The aurora borealis is seen from Mile 7 on Beam Road above snow-covered tundras near Nome, Alaska March 10, 2012. A solar storm that shook the Earth's magnetic field on Thursday spared satellite and power systems as it delivered a glancing blow, although it could still intensify until early Friday, U.S. space weather experts said. REUTERS/Oscar Avellaneda-Cruz

The Amazing Aurora Borealis

The aurora borealis is seen from Mile 7 on Beam Road above snow-covered tundras near Nome, Alaska March 10, 2012. A solar storm that shook the Earth's magnetic field on Thursday spared satellite and power systems as it delivered a glancing blow, although it could still intensify until early Friday, U.S. space weather experts said. REUTERS/Oscar Avellaneda-Cruz

The Amazing Aurora Borealis

The aurora borealis is seen over campers in the snow in Chugach mountain range, outside the town of Valdez, east of Anchorage April 21, 2012. Picture taken April 21, 2012. REUTERS/Yuriko Nakao

The Amazing Aurora Borealis

The aurora borealis is seen over campers in the snow in Chugach mountain range, outside the town of Valdez, east of Anchorage April 21, 2012. Picture taken April 21, 2012. REUTERS/Yuriko Nakao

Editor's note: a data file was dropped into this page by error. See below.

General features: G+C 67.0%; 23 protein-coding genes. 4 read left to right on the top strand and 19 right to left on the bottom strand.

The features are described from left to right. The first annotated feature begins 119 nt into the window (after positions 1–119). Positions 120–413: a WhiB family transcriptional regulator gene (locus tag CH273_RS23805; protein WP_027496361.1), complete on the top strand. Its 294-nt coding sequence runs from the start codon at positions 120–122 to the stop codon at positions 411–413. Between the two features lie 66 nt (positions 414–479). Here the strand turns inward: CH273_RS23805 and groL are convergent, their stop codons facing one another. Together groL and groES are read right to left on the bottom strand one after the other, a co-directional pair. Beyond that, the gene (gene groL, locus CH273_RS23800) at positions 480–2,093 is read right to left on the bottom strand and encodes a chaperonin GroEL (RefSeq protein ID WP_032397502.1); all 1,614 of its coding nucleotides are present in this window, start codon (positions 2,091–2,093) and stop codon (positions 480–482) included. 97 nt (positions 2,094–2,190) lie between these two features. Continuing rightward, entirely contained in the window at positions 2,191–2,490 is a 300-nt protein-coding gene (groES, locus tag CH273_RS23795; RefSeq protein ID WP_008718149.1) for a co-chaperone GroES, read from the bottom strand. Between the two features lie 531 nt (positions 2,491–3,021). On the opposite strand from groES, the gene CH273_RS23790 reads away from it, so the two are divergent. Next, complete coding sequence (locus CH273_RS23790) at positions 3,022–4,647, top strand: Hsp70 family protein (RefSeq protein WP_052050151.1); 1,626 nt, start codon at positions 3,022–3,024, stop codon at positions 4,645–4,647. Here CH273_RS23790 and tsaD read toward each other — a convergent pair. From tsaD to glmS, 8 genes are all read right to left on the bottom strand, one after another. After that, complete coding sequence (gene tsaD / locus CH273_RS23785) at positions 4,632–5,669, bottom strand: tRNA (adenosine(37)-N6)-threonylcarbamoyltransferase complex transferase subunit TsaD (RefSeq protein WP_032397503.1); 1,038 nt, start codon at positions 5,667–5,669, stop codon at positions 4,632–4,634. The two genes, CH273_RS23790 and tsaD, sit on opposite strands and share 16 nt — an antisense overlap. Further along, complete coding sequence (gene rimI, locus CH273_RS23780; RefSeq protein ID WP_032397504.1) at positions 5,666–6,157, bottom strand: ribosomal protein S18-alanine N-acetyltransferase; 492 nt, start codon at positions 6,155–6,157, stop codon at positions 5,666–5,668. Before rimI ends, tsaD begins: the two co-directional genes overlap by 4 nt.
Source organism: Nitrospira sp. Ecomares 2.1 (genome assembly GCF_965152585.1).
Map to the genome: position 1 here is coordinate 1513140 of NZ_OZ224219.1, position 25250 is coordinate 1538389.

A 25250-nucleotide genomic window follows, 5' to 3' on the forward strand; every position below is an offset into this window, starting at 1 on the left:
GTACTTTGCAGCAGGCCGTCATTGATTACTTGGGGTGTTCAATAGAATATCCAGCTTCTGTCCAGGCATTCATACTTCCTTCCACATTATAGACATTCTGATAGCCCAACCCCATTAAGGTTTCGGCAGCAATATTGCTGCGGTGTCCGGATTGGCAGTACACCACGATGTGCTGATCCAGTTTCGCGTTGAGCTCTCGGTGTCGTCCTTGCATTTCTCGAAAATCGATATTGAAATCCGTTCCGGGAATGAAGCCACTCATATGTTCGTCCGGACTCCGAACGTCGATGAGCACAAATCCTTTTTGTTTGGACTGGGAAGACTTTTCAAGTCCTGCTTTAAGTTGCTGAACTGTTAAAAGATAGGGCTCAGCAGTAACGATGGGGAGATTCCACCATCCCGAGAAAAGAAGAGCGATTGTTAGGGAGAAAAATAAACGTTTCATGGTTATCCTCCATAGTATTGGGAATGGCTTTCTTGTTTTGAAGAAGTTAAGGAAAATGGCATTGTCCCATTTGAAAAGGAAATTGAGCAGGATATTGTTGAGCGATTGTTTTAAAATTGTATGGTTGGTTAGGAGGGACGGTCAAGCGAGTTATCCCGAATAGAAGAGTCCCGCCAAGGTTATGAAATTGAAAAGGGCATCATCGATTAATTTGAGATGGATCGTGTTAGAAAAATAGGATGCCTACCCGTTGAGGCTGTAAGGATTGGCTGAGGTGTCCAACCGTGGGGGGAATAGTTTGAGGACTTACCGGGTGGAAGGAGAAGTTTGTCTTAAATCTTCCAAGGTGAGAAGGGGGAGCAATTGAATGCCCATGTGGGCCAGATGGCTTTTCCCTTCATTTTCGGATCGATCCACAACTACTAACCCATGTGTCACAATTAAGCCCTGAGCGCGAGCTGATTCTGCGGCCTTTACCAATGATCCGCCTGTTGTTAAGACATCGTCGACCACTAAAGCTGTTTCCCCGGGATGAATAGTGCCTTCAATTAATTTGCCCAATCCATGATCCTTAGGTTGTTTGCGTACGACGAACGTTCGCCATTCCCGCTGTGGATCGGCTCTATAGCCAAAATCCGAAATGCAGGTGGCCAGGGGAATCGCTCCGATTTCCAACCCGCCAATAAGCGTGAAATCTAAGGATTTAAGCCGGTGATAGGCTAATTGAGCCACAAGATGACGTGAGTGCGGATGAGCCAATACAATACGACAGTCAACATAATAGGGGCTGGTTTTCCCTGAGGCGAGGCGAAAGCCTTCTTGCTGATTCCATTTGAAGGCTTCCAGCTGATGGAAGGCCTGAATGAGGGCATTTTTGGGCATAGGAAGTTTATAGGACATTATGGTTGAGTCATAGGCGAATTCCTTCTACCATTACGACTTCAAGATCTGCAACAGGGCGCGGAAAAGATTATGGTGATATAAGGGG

The Amazing Aurora Borealis

The aurora borealis is seen over the town of Hyvinkaa in southern Finland October 31, 2003. The aurora is very visible at the moment as a
result of a second huge magnetic solar storm hitting the Earth on Thursday. REUTERS/ LEHTIKUVA / Pekka Sakki

The Amazing Aurora Borealis

Aurora Australis, or the Southern Lights, glow in the sky over the town of Glenn Ourua near Palmeston North, north of New Zealand's national capital Wellington on April 1, 2001, in the area's most dramatic display since 1989. Auroral activity results from atomic particles spiralling into the earth's north and south polar atmosphere along magnetic field lines and then colliding with atmospheric molecules, resulting in the emission of energy in different forms including light. Four solar flares and a pair of powerful magnetic gas clouds spawned in a monster sunspot are believed to have produced this dazzling display. REUTERS/Stringer

The Amazing Aurora Borealis

This aurora australis image was taken during a geomagnetic storm that was most likely caused by a coronal mass ejection from the Sun on May 29, 2010 from The International Space Station located over the Southern Indian Ocean at an altitude of 350 kilometers (220 miles) and posted on NASA website June 21, 2010. The aurora has a sinuous ribbon shape that separates into discrete spots near the lower right corner of the image. While the dominant coloration of the aurora is green, there are faint suggestions of red left of image center. Dense cloud cover is dimly visible below the aurora. The curvature of the Earth's horizon (the limb) is clearly visible, as is the faint blue line of the upper atmosphere directly above it (at image top center). Several stars appear as bright pinpoints against the blackness of space at image top right. REUTERS/ISS Crew Earth Observations experiment and Image Science & Analysis Laboratory, Johnson Space Center/Handout

May 01, 2012